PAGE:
After reading Montanafesto’s analysis of the latest GOPer to enter the 2012 Governor’s race in Montana, I thought folks here might be interested in a look at the Dems that are being talked about for a possible AG run in Montana and Cowgirl has kindly allowed me a guest post. There are three or four democrats right now who are considering running for Steve Bullock’s seat as Attorney General should he run for Governor: Jesse Laslovich, a former state legislator; Tyler Gernant, who ran for Congress before being defeated in the 2010 Democratic primary; Pam Bucy, Chief Legal Council for the Montana Department of Labor; and John Morrison, former Montana State Auditor who ran for Senate before being defeated in the 2006 primary by Jon Tester despite raising millions.
Demographics likely play somewhat of a role. Montana has never had a female Attorney General, and there have only been twelve women AG’s in the U.S. Gernant and Laslovich are somewhat younger, and will both just make it in under the required five years of legal practice required by state law for Attorney General in Montana. Somehow, I doubt that Montanans will want to put a “barely legal” candidate up against Tim Fox, last cycles Republican candidate and a tough competitor. John Morrison would be good at raising money, but may face similar electability problems as Rick Hill.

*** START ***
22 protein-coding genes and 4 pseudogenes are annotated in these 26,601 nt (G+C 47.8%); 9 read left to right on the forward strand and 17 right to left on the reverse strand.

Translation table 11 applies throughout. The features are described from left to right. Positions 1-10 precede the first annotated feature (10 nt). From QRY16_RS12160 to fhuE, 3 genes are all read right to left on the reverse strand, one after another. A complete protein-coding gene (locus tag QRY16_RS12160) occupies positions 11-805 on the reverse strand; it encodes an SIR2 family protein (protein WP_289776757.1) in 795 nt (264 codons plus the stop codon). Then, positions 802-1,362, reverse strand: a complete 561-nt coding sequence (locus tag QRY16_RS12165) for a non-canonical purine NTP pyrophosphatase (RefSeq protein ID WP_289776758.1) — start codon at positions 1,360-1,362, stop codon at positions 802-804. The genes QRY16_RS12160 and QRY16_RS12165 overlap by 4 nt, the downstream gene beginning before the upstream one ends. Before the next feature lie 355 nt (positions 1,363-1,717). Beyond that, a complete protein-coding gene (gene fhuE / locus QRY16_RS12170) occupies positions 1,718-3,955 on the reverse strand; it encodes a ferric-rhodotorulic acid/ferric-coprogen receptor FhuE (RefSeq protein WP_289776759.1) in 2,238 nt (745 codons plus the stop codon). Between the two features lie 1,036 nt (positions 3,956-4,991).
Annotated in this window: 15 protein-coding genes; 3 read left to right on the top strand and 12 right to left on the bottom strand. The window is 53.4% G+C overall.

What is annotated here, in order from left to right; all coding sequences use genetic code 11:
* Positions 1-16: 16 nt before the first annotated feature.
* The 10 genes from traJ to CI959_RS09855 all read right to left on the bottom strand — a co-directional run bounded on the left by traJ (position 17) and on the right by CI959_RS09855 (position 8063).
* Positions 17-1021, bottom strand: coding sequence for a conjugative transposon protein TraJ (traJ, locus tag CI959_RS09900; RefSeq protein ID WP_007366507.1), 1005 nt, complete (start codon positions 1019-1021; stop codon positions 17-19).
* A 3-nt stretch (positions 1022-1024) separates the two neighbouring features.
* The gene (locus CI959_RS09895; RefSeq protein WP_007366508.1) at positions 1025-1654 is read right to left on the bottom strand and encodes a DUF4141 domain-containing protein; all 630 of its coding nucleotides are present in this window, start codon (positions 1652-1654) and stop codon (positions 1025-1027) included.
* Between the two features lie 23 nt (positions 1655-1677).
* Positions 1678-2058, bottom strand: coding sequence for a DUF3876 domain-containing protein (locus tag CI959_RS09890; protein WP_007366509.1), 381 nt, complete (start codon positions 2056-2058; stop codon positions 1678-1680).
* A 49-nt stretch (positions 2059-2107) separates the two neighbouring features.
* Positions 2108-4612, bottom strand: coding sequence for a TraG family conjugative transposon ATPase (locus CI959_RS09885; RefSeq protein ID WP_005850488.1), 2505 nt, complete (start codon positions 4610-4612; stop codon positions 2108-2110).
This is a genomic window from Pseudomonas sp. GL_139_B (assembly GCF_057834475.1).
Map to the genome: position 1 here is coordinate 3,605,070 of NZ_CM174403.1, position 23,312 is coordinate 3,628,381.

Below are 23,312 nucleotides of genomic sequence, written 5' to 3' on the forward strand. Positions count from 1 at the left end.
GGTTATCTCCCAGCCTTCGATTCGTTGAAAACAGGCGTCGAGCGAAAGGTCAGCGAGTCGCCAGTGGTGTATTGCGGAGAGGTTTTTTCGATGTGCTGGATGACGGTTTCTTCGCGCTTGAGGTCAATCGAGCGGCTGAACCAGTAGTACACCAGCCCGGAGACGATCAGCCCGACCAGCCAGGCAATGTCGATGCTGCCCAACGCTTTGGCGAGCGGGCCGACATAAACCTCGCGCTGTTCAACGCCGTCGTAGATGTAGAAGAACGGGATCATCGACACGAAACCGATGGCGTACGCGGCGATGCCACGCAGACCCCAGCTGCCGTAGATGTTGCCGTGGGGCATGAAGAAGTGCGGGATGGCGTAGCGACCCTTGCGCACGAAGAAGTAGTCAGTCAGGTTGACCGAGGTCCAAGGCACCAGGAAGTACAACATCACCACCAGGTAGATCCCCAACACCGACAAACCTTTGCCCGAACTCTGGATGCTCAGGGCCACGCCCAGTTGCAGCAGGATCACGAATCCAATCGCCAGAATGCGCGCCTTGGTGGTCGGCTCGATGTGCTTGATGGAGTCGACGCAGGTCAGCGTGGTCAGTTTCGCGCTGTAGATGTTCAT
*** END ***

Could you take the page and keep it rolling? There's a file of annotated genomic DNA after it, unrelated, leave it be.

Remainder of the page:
A larger factor in the race however will be experience. Bucy’s experience includes service as deputy county attorney for Lewis and Clark County. Then in 2001, Pam was appointed Executive Assistant Attorney General for Attorney General Mike McGrath. She’s also got several years of private sector experience, working at a private firm in Helena for several years. She is currently Chief Legal for the Montana Department of Labor, which has like 600 employees. Morrison’s experience would also be formidable as the former State Auditor in charge of an agency with 70 employees.
Given the experience gap, it appears unlikely that Gernant will jump into the race. Laslovich has come closer to being publicly committed to actually running, and has more experience than Gernant, in that he has been a state legislator. He also has some anti-choice votes that will make it difficult for him to win in a primary, including voting for a bill that is essentially the personhood initiative-the abortion ban that anti-choicers have failed to get on the ballot for the past two election cycles.